Challenges include students’ accessibility to smartphones/tabs/laptops, availability of digital connectivity, electricity supply, and capability of teachers in using technology for teaching.

A girl student attending online class on a laptopImage for representation | PTI
Voices Digital divide Thursday, August 26, 2021 - 15:30

Two social processes can be observed at play in the country and its society today. This writer is no sociologist, much less theoretician, but certainly we can make sense of the events and developments around us especially in the background of how this society of ours has developed over the last several centuries. These processes are: one, the making or rather unmaking of a community and creating a people with minimum rights; two, the exclusion of a large number of the unprivileged in the name of development and technological inclusivity.

The traditionally ruling castes have plenty of experience in subjugating a vast section of people and exploiting them to serve their economic and social interests. By creating several graded categories of people through castes, privileging a few and ‘unprivileging’ the rest through denial of avenues for development such as education, these castes have created a monopoly over power and pelf in the name of ‘superior’ and ‘inferior’. Basically, this meant that a section of the people was condemned as undeserving of respect and well-being, unworthy of education, their genius and creativity throttled, their lives counting for nothing.

The ingenuity of our ancestors in introducing ‘societal colonisation’, or internal colonisation, that is a small section of the people using and exploiting the vast majority by dividing them (into upper, middle, low and untouchable castes) and ruling them has stood the test of time, the caste system having survived for several hundred years now. It is wrong to attribute the Divide-and-Rule strategy to the colonial rulers. This was the masterstroke of the exploitative mindset of our ancestors who did not have to cross seas or mountains or fight wars to find a people to subjugate, exploit, use and rule over. They created a class of people, from their very own society, that would slave for them. In return, they were granted one privilege: they could live. Even this was conditional: they were not to cross the boundary laid down. If they did, then they lost the right to life. Thus, they lived precariously, on the edge, not knowing when the masters would unilaterally withdraw that privilege of life. They were thus grateful to the kind masters who allowed them to live.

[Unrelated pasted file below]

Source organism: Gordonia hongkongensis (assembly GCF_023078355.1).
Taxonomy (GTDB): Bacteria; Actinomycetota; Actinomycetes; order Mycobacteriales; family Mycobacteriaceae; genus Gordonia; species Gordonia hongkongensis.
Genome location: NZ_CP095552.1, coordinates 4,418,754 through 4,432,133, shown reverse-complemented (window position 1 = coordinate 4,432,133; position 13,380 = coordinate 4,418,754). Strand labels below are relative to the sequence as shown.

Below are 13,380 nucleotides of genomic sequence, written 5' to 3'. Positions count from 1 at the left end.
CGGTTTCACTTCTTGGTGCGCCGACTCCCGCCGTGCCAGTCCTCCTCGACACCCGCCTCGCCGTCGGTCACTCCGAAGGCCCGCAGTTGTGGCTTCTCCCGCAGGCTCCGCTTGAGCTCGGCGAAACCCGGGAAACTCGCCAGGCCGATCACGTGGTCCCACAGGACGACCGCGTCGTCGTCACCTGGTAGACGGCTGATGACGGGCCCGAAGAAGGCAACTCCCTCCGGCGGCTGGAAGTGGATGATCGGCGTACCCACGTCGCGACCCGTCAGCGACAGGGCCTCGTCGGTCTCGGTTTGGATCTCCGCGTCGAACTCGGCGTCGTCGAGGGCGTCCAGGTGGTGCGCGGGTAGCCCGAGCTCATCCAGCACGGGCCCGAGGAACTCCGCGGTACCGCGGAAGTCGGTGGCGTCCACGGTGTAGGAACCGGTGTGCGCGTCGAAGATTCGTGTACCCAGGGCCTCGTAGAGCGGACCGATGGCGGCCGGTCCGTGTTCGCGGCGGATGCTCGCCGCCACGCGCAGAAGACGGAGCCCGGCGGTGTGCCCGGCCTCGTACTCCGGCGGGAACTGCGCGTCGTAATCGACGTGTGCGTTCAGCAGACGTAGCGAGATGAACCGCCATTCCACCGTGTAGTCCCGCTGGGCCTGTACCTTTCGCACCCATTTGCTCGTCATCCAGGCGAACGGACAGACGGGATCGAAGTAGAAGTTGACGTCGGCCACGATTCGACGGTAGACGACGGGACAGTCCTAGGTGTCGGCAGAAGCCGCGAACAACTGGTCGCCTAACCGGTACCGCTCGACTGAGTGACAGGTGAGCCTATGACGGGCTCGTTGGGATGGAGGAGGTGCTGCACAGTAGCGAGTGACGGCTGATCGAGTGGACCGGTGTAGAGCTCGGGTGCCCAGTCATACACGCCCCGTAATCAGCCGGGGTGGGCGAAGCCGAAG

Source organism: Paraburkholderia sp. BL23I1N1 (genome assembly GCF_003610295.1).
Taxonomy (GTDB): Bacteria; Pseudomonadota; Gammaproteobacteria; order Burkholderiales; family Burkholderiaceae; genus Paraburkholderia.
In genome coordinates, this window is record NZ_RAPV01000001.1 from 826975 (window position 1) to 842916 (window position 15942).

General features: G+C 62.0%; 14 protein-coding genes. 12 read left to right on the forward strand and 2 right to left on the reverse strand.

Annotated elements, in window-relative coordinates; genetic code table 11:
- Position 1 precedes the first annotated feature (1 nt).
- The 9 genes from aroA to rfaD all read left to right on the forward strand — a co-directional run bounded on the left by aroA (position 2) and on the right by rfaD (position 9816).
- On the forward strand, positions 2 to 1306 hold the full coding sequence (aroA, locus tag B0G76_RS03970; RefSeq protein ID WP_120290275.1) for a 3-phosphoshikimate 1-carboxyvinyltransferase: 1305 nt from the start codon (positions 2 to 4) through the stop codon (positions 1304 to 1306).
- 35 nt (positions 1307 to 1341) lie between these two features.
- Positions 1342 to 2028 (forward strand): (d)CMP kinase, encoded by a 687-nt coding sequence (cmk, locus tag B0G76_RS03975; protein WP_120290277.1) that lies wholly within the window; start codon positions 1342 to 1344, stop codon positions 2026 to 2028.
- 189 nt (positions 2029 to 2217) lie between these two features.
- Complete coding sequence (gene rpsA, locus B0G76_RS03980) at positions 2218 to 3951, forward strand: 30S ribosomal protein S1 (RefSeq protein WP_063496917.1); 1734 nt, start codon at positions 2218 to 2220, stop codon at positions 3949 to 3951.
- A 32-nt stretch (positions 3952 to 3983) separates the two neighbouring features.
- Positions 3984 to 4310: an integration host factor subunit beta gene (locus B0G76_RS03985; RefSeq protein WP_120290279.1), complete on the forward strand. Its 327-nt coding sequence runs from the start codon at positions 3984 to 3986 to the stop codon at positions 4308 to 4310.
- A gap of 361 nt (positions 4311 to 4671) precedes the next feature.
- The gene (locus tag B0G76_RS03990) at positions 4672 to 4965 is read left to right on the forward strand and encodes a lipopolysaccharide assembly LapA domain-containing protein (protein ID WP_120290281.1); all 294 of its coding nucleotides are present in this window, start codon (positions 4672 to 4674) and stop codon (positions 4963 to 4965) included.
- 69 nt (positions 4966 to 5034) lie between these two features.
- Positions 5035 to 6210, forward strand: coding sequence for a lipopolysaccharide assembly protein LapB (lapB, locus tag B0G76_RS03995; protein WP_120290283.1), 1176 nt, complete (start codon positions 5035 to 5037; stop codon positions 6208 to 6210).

Re-creation of past

This phenomenon has been activated once again, as the traditional chains of colonisation have begun to weaken and the former slaves beginning to assert their rights in the new era of assertion by the excluded people. A new group of people has been identified for colonisation, Muslims and other minorities like Christians. Muslims being the largest minority community also have a history of violence and conquest, which has been useful in creating a picture of the people as invaders, aggressive, ruthless, devious, anti-Hindu. This narrative has been around for very long but mostly it was at a subterranean level. The Christians on the other hand have escaped this characterisation perhaps either for lack of history to distort or their record of social service in such sectors as medicare and education.

The Muslims therefore are now being demonised, their livelihoods destroyed, their properties taken over. They are being pushed out of the mainstream as pariahs, to the margins of society as flotsam and jetsam. They are being told you either live on our terms or you won’t live; accept the status of a non-citizen or lose all you have. Their new companions are hatred, distrust, violence, abuse, discrimination, exploitation. Choice is not theirs anymore. Bow or you will be broken.